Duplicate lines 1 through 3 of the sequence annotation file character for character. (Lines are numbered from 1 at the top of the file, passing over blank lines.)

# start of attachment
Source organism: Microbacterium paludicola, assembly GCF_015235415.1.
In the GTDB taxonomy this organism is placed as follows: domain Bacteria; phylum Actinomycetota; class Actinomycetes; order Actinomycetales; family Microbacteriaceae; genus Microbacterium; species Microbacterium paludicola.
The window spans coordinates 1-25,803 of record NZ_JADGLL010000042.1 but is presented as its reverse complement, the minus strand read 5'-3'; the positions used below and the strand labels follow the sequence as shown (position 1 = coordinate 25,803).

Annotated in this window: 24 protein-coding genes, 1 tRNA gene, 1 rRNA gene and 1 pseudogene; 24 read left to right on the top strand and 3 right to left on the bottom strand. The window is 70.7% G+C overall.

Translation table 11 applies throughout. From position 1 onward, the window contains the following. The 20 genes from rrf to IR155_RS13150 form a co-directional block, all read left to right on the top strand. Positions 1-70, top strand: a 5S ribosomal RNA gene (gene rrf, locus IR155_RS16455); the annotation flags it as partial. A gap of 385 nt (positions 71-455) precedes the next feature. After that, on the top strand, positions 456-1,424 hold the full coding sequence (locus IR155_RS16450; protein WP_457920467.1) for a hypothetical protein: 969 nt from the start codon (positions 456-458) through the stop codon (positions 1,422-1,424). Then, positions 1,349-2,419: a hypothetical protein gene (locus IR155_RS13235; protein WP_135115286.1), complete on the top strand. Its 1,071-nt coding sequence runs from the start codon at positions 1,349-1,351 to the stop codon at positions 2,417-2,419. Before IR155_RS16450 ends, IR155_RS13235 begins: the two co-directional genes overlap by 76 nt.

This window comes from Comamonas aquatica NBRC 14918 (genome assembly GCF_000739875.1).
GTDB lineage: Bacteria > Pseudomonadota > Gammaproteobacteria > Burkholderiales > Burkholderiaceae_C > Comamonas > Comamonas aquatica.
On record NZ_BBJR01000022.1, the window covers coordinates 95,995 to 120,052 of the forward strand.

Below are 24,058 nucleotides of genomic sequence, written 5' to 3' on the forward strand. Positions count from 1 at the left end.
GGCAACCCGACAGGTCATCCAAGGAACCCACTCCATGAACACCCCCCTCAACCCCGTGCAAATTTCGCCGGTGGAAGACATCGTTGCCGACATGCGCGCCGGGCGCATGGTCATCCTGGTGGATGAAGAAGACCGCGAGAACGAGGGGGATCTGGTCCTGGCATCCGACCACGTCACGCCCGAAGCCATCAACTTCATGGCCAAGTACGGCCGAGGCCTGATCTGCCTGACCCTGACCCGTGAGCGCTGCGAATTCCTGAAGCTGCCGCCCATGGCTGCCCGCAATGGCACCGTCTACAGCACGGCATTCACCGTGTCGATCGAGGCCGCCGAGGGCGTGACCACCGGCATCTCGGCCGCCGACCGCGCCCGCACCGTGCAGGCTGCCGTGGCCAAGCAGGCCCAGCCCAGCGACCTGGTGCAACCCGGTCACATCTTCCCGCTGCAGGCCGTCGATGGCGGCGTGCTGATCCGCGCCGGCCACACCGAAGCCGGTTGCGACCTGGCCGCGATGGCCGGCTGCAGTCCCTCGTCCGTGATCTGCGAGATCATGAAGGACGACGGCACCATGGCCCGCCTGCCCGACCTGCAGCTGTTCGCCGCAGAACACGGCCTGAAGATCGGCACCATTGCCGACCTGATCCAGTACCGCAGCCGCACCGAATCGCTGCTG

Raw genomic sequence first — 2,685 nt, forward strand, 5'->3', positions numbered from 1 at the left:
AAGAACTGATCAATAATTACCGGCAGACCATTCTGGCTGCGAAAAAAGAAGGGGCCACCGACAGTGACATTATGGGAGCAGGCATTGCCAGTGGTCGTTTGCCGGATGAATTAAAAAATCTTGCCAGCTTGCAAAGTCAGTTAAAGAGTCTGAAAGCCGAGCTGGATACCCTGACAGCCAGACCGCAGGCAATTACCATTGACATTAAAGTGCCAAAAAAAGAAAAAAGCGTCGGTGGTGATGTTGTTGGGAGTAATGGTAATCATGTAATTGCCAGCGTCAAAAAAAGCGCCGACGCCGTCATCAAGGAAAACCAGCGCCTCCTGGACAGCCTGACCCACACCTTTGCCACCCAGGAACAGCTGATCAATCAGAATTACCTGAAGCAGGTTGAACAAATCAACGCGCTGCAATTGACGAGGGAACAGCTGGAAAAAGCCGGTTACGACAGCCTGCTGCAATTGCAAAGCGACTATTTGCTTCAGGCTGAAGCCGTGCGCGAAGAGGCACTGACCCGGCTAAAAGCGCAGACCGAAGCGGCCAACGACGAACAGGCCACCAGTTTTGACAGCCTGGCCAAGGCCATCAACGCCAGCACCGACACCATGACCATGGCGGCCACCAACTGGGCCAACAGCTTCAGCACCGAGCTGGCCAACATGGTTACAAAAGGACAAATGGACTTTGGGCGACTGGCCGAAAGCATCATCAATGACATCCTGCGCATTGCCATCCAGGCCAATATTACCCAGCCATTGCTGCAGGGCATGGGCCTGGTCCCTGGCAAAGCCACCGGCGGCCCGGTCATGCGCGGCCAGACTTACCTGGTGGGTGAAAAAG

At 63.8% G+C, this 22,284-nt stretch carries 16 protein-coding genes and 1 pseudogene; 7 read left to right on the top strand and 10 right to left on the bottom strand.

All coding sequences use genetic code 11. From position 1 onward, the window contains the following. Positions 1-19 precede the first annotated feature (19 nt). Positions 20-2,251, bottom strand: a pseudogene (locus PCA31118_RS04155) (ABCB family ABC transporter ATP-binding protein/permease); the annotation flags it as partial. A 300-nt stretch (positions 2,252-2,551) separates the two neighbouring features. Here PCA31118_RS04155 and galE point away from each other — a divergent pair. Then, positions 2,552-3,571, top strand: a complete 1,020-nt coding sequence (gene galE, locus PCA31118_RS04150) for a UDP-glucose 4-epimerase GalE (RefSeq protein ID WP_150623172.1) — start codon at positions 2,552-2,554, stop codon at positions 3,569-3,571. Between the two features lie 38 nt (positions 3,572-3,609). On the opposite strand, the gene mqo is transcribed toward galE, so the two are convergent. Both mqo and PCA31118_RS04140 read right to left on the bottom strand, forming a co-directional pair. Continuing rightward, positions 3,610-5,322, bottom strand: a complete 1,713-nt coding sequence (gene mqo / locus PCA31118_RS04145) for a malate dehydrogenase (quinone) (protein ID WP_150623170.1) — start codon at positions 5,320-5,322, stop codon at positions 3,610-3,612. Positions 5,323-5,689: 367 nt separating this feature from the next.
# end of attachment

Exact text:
Source organism: Microbacterium paludicola, assembly GCF_015235415.1.
In the GTDB taxonomy this organism is placed as follows: domain Bacteria; phylum Actinomycetota; class Actinomycetes; order Actinomycetales; family Microbacteriaceae; genus Microbacterium; species Microbacterium paludicola.
The window spans coordinates 1-25,803 of record NZ_JADGLL010000042.1 but is presented as its reverse complement, the minus strand read 5'-3'; the positions used below and the strand labels follow the sequence as shown (position 1 = coordinate 25,803).